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Joe Biden is the clear winner of the presidential race, having won more votes than Donald Trump in battleground states like Wisconsin, Michigan and Pennsylvania and enough electoral votes overall.
It’s unlikely that legal challenges from the Trump campaign will affect the outcome of the election.
President-elect Joe Biden has won the most votes in the U.S. presidential election, but a map published on Facebook claims to show President Donald Trump with a slight edge in the electoral college.
The map, published in a Nov. 11 post, shows Trump with 232 electoral votes and Biden with 227. The map shows North Carolina in the Trump column, while other battleground states — Arizona, Wisconsin, Michigan, Georgia, Nevada and Pennsylvania — are labeled as having "incomplete or contested results."
"The real electoral map...... before the lying media called it for Biden," the caption says.
(Screenshot from Facebook)
The post was flagged as part of Facebook’s efforts to combat false news and misinformation on its News Feed. (Read more about our partnership with Facebook.) Similar claims have spread in groups dedicated to the Stop the Steal movement, which took off after Election Day and has spread misinformation about voter fraud.
The map in the Facebook post comes from the Epoch Times, a pro-Trump news outlet with a history of publishing misinformation. As of Nov. 11, the website said the election outcome is "unclear" and that it "will not declare a winner of the election until all results are certified and any legal challenges are resolved."
States have until Dec. 8 to finalize their results. State electors cast their ballots Dec. 14, but the vote will not be made official until Jan. 6, when Congress tallies the electoral votes.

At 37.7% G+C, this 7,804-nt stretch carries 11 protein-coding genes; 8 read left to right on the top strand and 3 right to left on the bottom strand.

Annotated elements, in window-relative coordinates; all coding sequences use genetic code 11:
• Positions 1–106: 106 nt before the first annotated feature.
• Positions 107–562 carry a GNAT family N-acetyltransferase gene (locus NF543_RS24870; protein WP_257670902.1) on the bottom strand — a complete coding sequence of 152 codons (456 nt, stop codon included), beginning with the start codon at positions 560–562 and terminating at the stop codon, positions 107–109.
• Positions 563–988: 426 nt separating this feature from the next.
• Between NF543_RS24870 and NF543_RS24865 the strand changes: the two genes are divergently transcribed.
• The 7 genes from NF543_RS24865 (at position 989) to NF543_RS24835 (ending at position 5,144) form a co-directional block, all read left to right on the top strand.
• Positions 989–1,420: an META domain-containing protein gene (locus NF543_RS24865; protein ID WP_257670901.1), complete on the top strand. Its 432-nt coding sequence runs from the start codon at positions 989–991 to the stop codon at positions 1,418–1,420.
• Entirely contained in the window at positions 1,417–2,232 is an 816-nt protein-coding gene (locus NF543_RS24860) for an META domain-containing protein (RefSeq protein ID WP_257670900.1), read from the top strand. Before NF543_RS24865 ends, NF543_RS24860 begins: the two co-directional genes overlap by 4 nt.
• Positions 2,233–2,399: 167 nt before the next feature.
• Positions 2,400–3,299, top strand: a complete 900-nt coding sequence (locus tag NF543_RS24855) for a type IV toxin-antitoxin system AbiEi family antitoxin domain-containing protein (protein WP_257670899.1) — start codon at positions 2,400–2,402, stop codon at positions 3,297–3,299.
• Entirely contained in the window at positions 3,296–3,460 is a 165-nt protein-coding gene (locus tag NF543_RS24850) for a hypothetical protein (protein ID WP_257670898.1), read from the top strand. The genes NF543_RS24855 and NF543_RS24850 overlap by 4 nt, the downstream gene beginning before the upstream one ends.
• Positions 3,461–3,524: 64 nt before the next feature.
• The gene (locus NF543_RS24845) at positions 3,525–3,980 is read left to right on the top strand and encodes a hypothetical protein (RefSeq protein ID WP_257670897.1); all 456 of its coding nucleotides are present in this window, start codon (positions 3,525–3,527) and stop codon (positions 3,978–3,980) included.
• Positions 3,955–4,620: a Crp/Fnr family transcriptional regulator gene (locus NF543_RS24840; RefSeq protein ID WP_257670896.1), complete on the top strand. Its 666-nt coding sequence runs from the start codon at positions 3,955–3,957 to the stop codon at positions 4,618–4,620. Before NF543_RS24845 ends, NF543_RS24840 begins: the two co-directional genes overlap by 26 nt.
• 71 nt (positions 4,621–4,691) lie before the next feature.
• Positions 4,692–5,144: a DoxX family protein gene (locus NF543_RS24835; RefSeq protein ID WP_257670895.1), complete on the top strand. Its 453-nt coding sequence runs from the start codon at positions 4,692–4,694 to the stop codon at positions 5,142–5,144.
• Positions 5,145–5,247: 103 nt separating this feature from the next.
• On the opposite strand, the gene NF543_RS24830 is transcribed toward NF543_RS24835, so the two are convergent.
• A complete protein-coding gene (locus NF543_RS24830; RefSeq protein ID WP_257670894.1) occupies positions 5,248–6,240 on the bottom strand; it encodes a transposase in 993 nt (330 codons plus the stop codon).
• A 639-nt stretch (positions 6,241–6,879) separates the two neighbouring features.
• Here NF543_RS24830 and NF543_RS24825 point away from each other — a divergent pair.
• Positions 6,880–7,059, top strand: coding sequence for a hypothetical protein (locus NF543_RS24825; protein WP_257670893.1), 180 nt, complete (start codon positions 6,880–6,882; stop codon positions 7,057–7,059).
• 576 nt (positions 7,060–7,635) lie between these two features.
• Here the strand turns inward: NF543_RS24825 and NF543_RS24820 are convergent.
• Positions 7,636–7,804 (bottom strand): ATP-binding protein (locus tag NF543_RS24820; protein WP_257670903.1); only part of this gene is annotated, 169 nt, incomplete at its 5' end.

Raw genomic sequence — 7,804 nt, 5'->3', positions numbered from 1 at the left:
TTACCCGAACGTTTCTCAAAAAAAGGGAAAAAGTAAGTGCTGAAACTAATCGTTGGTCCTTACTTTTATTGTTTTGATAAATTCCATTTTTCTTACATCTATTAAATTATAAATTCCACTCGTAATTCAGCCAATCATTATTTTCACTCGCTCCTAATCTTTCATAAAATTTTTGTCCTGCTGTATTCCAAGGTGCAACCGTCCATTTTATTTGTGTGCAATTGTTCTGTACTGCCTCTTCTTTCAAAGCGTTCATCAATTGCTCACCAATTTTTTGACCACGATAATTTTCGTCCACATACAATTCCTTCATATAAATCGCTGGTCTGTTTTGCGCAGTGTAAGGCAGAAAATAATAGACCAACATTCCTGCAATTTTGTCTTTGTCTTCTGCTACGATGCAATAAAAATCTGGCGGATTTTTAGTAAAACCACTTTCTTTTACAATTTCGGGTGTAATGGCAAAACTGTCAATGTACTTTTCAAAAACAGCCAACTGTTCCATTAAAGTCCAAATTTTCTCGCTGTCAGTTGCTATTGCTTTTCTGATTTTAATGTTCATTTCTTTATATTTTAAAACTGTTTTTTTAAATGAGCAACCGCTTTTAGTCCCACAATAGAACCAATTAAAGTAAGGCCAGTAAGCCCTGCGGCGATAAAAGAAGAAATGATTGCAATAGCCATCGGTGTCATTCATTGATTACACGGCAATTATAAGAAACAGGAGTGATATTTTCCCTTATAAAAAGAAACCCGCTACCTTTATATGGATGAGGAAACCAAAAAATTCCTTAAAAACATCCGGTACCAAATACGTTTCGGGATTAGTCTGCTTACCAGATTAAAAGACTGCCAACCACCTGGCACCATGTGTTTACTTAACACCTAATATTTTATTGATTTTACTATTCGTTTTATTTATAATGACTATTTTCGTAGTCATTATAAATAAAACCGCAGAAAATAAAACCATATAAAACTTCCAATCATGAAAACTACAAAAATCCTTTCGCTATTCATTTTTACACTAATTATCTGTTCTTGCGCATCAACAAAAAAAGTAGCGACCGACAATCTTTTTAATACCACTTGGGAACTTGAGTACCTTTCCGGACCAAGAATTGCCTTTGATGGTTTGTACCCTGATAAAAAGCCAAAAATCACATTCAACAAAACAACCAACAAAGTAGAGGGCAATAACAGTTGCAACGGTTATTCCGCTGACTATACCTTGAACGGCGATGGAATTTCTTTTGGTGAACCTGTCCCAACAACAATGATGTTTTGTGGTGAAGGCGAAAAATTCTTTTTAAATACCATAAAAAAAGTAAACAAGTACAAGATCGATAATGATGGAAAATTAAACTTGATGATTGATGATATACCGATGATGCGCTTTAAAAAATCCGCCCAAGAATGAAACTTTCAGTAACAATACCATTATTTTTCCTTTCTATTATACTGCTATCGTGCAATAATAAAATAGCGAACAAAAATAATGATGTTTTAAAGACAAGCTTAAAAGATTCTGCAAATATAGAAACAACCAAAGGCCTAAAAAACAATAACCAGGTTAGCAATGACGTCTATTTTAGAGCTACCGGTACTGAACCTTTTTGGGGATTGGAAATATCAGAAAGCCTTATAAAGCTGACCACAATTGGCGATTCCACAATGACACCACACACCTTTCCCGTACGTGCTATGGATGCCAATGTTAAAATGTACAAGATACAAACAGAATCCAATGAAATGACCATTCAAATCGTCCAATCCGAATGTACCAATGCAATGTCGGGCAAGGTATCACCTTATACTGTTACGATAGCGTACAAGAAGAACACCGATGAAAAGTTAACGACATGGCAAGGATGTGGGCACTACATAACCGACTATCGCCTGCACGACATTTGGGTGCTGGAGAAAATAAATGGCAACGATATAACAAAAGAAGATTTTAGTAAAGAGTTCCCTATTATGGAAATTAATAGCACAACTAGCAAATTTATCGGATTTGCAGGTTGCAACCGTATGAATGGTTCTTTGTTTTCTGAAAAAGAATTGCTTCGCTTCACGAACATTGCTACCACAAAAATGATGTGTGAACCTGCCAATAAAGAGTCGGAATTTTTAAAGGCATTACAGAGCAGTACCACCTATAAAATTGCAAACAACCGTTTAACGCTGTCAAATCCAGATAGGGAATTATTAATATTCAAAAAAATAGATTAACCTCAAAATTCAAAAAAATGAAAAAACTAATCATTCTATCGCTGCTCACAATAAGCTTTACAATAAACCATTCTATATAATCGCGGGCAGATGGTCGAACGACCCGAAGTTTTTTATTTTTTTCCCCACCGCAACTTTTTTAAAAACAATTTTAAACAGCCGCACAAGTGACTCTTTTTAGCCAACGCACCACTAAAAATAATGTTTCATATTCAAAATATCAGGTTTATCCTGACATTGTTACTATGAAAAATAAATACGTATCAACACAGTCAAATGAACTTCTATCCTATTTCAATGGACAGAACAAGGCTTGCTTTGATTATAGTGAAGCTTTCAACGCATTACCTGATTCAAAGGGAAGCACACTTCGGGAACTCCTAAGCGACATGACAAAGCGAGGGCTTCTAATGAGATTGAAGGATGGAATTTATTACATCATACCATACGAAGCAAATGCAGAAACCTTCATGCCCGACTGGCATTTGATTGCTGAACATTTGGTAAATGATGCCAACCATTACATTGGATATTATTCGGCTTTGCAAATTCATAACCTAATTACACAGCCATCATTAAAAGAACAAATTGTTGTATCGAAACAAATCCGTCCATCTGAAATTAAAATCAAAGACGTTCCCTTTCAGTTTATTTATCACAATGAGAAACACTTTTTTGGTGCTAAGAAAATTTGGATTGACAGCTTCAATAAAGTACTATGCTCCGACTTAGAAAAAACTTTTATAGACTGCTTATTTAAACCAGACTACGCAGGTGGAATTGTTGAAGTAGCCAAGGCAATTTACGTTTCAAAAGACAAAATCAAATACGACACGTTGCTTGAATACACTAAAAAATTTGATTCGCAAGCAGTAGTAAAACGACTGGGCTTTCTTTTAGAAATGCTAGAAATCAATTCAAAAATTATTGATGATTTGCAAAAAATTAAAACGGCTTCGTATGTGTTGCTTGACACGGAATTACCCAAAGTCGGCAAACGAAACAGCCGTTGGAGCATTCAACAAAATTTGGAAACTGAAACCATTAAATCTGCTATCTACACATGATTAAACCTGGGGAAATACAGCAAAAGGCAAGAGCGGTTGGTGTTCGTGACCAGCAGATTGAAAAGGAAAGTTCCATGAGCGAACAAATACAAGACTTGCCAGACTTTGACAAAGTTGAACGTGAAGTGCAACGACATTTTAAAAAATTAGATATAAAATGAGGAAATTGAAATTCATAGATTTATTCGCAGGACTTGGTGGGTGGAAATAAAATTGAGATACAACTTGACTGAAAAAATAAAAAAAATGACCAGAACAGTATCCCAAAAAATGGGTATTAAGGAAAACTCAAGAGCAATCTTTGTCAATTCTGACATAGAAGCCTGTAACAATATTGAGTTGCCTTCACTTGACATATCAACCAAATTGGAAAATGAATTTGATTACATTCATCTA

But Biden is the clear winner, as he received more votes than Trump in battleground states like Wisconsin, Michigan and Pennsylvania, which helped put him over the 270 electoral vote threshold for election. Every major TV network and the Associated Press has projected that Biden won the election.
So where does the electoral map stand?
As of Nov. 12, Biden was projected to win 290 electoral votes — 20 more than he needs to win the White House — while Trump is expected to win 217. The AP hasn’t called North Carolina or Georgia for either candidate.
The Facebook post is inaccurate. We rate it False.
AP ELECTION RESULTS 2020, accessed Nov. 11, 2020
The Epoch Times, "ELECTION OUTCOME UNCLEAR AMID PENDING RECOUNTS AND LEGAL CHALLENGES," Nov. 11, 2020
Facebook post, Nov. 11, 2020
Facebook post, Nov. 11, 2020
The New York Times, "How The Epoch Times Created a Giant Influence Machine," Oct. 24, 2020
The New York Times, "Tracking Which News Outlets Have Called the Presidential Race in Each State," Nov. 7, 2020
NPR, "Trump Election Lawsuits Have Mostly Failed. Here's What They Tried," Nov. 10, 2020
Pennsylvania Department of State, 2020 Presidential Election, Tuesday, November 3, 2020, Unofficial Returns - Statewide, accessed Nov. 11, 2020
The Philadelphia Inquirer, "Do Trump’s legal challenges have any chance of changing Pa.’s election results? A look at the suits he hopes can do it." Nov. 9, 2020
PolitiFact, "Election results map spreading on social media is from 2016, not 2020," Nov. 11, 2020
PolitiFact, "Fact-checking social media posts about Biden’s lead in battleground states," Nov. 10, 2020
PolitiFact, "How online misinformation unfolded after Election Day, boosted by Trump and his allies," Nov. 5, 2020
PolitiFact, "The media have called the presidential race for Joe Biden. Here's what's next," Nov. 7, 2020
PolitiFact, "Trump, with help, is trying to sue and tweet his way to a second term. Could it work?" Nov. 11, 2020
USA Today, "Nine legal experts say Trump's lawsuit challenging election results in Pennsylvania is dead on arrival," Nov. 9, 2020
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